On the heels of a stellar year, farmers who gathered in Spokane Tuesday for the largest annual agriculture-related meeting in the Inland Northwest were pelted with some bad news.
A Kansas economist warned that politics threatens to undercut lofty wheat prices that farmers have enjoyed for several months. At the same time, commodity speculators were triggering a fall in prices.
Although the two events were coincidental, it sent a chill through the large and otherwise upbeat crowd at the 1996 Ag Expo and Pacific Northwest Farm Forum.
“Everybody’s in the wagon, but there’s nobody left to pull,” said visiting Portland commodities broker Mike Krueger, alluding to a dearth of buyers after institutional investors dumped 45 million bushels of wheat in the market. “The market is turning violent, again.”
Portland grain traders lowered their bids for Pacific Northwest soft white wheat by 11 cents a bushel to $5.28 Tuesday. Chicago futures traders bid 16 cents less for every bushel of Midwest wheat delivered in March, an $800 difference on a 5,000-bushel trade.
However, prices are still $1 a bushel higher than one year ago and the U.S. Department of Agriculture says carry-over wheat stocks are their lowest in 20 years.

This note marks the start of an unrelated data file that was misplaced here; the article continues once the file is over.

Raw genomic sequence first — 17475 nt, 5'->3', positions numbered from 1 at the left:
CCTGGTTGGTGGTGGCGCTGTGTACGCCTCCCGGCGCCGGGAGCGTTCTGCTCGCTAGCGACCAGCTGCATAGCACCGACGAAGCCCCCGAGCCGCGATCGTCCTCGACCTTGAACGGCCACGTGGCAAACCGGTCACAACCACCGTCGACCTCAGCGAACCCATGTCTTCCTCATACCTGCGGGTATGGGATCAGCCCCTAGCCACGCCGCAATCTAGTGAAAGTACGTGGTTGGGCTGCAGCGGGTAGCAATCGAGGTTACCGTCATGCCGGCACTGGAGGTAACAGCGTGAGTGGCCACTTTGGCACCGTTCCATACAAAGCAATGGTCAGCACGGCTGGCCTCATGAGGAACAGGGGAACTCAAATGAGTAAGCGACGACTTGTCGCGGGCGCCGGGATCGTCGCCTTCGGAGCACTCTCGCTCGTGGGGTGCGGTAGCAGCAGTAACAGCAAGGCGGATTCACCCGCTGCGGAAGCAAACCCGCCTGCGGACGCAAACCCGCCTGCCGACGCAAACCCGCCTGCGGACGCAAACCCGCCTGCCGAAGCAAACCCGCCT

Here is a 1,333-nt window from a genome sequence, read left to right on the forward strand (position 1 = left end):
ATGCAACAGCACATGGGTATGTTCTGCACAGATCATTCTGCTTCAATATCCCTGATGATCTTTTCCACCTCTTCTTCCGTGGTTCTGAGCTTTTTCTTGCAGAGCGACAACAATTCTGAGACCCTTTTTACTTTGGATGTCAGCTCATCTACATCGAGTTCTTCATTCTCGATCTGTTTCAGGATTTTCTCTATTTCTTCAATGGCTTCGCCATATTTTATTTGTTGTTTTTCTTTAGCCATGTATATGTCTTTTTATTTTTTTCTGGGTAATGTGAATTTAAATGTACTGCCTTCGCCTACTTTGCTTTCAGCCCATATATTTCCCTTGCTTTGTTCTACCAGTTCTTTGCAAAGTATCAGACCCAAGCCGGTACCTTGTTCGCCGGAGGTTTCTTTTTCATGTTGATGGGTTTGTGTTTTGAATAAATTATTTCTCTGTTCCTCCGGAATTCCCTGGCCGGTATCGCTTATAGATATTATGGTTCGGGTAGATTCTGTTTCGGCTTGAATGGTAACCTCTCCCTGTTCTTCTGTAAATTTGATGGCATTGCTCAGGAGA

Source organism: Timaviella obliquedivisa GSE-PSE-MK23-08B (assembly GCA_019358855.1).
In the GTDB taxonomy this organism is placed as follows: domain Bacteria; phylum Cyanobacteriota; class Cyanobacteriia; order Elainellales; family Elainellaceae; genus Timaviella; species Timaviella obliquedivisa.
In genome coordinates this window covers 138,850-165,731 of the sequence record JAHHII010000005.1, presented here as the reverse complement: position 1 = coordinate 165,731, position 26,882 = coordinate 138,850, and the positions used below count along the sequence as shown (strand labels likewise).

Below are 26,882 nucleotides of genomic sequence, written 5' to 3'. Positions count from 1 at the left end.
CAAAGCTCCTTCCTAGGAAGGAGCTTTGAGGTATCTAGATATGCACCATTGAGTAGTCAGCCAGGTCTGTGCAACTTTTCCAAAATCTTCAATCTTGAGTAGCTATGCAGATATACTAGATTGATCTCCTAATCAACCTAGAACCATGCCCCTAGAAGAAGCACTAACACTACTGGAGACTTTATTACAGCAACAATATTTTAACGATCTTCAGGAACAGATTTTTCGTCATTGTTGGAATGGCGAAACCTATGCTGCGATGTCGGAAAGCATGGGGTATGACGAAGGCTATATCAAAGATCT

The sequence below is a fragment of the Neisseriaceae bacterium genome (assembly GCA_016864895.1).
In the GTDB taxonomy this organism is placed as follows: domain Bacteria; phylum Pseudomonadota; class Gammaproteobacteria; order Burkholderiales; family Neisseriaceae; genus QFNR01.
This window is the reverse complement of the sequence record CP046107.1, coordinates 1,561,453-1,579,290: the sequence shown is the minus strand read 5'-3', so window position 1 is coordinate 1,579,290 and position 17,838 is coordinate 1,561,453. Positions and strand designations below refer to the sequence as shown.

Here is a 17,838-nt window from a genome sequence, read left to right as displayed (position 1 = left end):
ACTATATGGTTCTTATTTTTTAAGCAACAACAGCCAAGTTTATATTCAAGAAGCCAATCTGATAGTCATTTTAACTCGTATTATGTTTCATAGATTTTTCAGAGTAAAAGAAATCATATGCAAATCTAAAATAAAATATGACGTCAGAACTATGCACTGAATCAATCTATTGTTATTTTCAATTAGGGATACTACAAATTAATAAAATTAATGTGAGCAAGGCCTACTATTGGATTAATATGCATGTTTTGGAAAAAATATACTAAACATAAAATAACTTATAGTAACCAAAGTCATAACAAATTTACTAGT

The untimely fall of wheat prices affects 20,000 farmers and landlords in Washington and Idaho and hundreds of businesses who sell them various goods and services.
It also shows how quickly outside forces can disrupt the commodity markets that dictate what farmers receive for their labor.
Barry Flinchbaugh, professor of agricultural policy at Kansas State University, said that because of the market’s vulnerability to shifts in political power, producers should spend cautiously and not seed everything into grains.
“You think wheat is going to be $5 a bushel until eternity and the export markets will take care of it? Bull!” Flinchbaugh told 200 people attending the Farm Forum at the Red Lion City Center. “I’ve lived through three of these euphoric export binges. Must we learn this lesson, again?”
Chinese leaders, who have spearheaded the past year’s rise in wheat prices by buying millions of tons of U.S. grain, are aging and could be replaced by less friendly rulers, Flinchbaugh speculated.
Congress and President Clinton also could disrupt the marketplace if they fail to act on a budget and farm program reform. A stalemate could trigger a highly regulated 1949 farm program that would make wheat too expensive for export.
“Our farm programs were designed for a different era,” Flinchbaugh said. “We know how to farm the government (programs) of the United States. Now it’s time to farm the global marketplace.”
, DataTimes ILLUSTRATION: Photo
MEMO: This sidebar appeared with the story: TODAY’S SCHEDULE Farm Forum continues at 9 a.m. today at the Red Lion. The Ag Expo trade show is open from 10 a.m. to 6 p.m. at the Spokane Convention Center, Ag Trade Center and Spokane Arena.
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